"The fairy tale continues. The record shows that Japan made a shamelessly minimal contribution initially, and as a result of pressure from Congress and the administration, they upped it."

Pentagon spokesman Pete Williams, in providing the higher Iraqi troop numbers, said the Defense Department had widened the potential theater of operations for Iraqi forces to include regions north and west of Kuwait.

He said the new totals reflect improved Iraqi defenses and include 2,800 tanks, 1,800 other armored vehicles and 1,450 artillery pieces.

Officials said Iraq still has about 160,000 troops inside Kuwait, mostly in defensive alignments.

U.S. forces in the region total more than 150,000.

The Pentagon also said yesterday that a U.S. warship had intercepted a Soviet cargo vessel for the first time in the Red Sea Monday afternoon. A boarding party from the guided-missile cruiser USS Biddle inspected the Pyotr Masherov, found no cargo for Iraq and allowed it to proceed to the Jordanian port of Aqaba, Williams said.

There have been 1,030 interceptions at sea since the start of the blockade last month, Williams said.

In a speech last night to the Foreign Policy Association in New York, Central Intelligence Agency Director William H. Webster said the economic sanctions against Iraq have shut off more than 95 percent of its oil exports while the exodus of thousands of foreign workers "has hampered nearly all its industries."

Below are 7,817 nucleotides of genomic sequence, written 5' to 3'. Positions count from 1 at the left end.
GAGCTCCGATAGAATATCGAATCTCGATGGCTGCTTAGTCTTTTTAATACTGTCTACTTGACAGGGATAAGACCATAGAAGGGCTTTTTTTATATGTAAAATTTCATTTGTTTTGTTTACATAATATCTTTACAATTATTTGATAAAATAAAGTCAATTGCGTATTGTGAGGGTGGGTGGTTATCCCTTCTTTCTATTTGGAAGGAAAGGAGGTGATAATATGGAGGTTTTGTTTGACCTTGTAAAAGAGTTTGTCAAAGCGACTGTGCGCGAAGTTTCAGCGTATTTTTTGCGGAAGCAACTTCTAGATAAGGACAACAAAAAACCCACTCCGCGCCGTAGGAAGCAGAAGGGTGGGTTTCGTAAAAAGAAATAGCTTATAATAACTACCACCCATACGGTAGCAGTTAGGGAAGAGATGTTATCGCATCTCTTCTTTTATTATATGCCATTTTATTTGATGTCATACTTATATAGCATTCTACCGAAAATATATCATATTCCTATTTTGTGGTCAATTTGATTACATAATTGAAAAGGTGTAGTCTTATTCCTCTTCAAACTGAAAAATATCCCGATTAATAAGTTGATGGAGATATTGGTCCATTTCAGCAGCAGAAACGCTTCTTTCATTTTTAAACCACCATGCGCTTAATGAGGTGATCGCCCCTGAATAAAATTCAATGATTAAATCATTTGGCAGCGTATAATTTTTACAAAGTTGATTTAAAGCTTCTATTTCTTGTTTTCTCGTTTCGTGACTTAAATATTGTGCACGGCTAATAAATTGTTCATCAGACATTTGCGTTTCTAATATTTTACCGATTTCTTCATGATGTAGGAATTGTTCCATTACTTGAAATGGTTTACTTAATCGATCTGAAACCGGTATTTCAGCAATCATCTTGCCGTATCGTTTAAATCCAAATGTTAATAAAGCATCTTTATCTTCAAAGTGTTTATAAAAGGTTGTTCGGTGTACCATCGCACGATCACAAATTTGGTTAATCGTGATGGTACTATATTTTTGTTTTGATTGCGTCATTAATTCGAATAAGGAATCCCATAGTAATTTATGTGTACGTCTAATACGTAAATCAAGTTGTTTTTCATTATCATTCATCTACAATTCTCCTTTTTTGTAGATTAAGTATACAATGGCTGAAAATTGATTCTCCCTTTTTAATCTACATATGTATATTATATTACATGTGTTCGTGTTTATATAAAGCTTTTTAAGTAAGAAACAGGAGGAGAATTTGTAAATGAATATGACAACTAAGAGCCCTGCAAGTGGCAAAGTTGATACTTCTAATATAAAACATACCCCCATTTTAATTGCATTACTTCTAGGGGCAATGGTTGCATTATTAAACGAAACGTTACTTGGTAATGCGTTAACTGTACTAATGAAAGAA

Sen. Boren, whose panel conducted a closed-door hearing last week on the performance of U.S. intelligence agencies in the crisis, in an interview gave the intelligence community "very high marks in the 30 days preceding the invasion."

In other developments, the United States expressed dismay with Jordan for hosting a meeting of Arab guerrilla leaders who threatened to attack American interests if U.S. forces struck Iraq.

"The overt anti-Americanism displayed by the conference {in Amman}, and by the calls for the overthrow of Egypt's President {Hosni} Mubarak were not surprising, given the guest list of the conference," State Department spokesman Margaret Tutwiler said.

In a hearing yesterday, several members of the House Merchant Marine and Fisheries Committee criticized administration maritime policy, but top officials of the Defense and Transportation departments said the sealift to the Persian Gulf has gone well despite problems.

The administration said, however, that it is clear something must be done to help the dwindling private U.S. shipping industry.

Staff writers George Lardner Jr. and Don Phillips contributed to this report.